Key Retirement and Tax Numbers for 2018

Key Retirement and Tax Numbers for 2018

Every year, the Internal Revenue Service announces cost-of-living adjustments that affect contribution limits for retirement plans, thresholds for deductions and credits, and standard deduction and personal exemption amounts. Here are a few of the key adjustments for 2018.

Employer Retirement Plans

  • Employees who participate in 401(k), 403(b), and most 457 plans can defer up to $18,500 in compensation in 2018 (up from $18,000 in 2017); employees age 50 and older can defer up to an additional $6,000 in 2018 (the same as in 2017).
  • Employees participating in a SIMPLE retirement plan can defer up to $12,500 in 2018 (the same as in 2017), and employees age 50 and older can defer up to an additional $3,000 in 2018 (the same as in 2017).

IRAs

The limit on annual contributions to an IRA remains unchanged at $5,500 in 2018, with individuals age 50 and older able to contribute an additional $1,000. For individuals who are covered by a workplace retirement plan, the deduction for contributions to a traditional IRA is phased out for the following modified adjusted gross income (AGI) ranges:

  2017 2018
Single/Head of Household (HOH) $62,000 – $72,000 $63,000 – $73,000
Married Filing Jointly (MFJ) $99,000 – $119,000 $101,000 – $121,000
Married Filing Separately (MFS) $0 – $10,000 $0 – $10,000

Note: The 2018 phaseout range is $189,000 – $199,000 (up from $186,000 – $196,000 in 2017) when the individual making the IRA contribution is not covered by a workplace retirement plan but is filing jointly with a spouse who is covered.

The modified AGI phaseout ranges for individuals to make contributions to a Roth IRA are:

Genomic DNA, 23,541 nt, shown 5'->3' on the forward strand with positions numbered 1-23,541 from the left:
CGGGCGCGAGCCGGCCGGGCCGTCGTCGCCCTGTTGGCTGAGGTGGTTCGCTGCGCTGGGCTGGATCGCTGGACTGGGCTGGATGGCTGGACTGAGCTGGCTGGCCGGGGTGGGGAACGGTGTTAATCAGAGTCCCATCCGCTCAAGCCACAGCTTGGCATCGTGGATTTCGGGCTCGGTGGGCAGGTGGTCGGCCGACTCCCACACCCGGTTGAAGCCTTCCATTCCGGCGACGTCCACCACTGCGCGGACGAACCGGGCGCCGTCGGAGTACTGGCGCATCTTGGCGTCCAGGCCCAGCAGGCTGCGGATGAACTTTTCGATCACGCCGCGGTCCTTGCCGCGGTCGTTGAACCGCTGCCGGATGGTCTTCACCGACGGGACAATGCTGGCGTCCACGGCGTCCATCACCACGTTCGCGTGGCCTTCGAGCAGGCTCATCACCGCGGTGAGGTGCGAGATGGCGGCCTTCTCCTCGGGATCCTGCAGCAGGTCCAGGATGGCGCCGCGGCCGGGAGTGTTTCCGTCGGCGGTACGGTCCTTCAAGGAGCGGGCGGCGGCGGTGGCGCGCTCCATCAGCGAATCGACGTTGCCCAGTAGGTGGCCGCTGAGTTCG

2017 2018
Single/Head of Household (HOH) $118,000 – $133,000 $120,000 – $135,000
Married Filing Jointly (MFJ) $186,000 – $196,000 $189,000 – $199,000
Married Filing Separately (MFS) $0 – $10,000 $0 – $10,000

Estate and Gift Tax

  • The annual gift tax exclusion for 2018 is $15,000, up from $14,000 in 2017.
  • The gift and estate tax basic exclusion amount for 2018 is $11,200,000, up from $5,490,000 in 2017.

Personal Exemption

There is no personal exemption amount for 2018; it was $4,050 in 2017. For 2018, there is no phaseout of personal exemptions or overall limit on itemized deductions once AGI exceeds certain thresholds.

Note: For 2017, personal exemptions were phased out and itemized deductions were limited once AGI exceeded $261,500 (single), $287,650 (HOH), $313,800 (MFJ), or $156,900 (MFS).

Standard Deduction

  2017 2018
Single $6,350 $12,000
Head of Household $9,350 $18,000
Married Filing Jointly $12,700 $24,000
Married Filing Separately $6,350 $12,000

Note: The additional standard deduction amount for the blind or aged (age 65 or older) in 2018 is $1,600 (up from $1,550 in 2017) for single/HOH or $1,300 (up from $1,250 in 2017) for all other filing statuses. Special rules apply if you can be claimed as a dependent by another taxpayer.

Alternative Minimum Tax (AMT)

  2017 2018
Exemption Phase-Out Threshold
Single/Head of Household (HOH) $54,300 $70,300
Married Filing Jointly (MFJ) $84,500 $109,400
Married Filing Separately (MFS) $42,250 $54,700
Exemption Phase-Out Threshold
Single/Head of Household (HOH) $120,700 $500,000
Married Filing Jointly (MFJ) $160,900 $1,000,000
Married Filing Separately (MFS) $80,450 $500,000
26% Rate on AMTI* Up To This Amount, 28% Rate on AMTI Above This Amount
Married Filing Separately (MFS) $93,900 $95,750
All Others $187,800 $191,500
*Alternative Minimum Taxable Income

For more information on the matters discussed above, please contact us.

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Prepared by Broadridge Investor Communication Solutions, Inc. Copyright 2018

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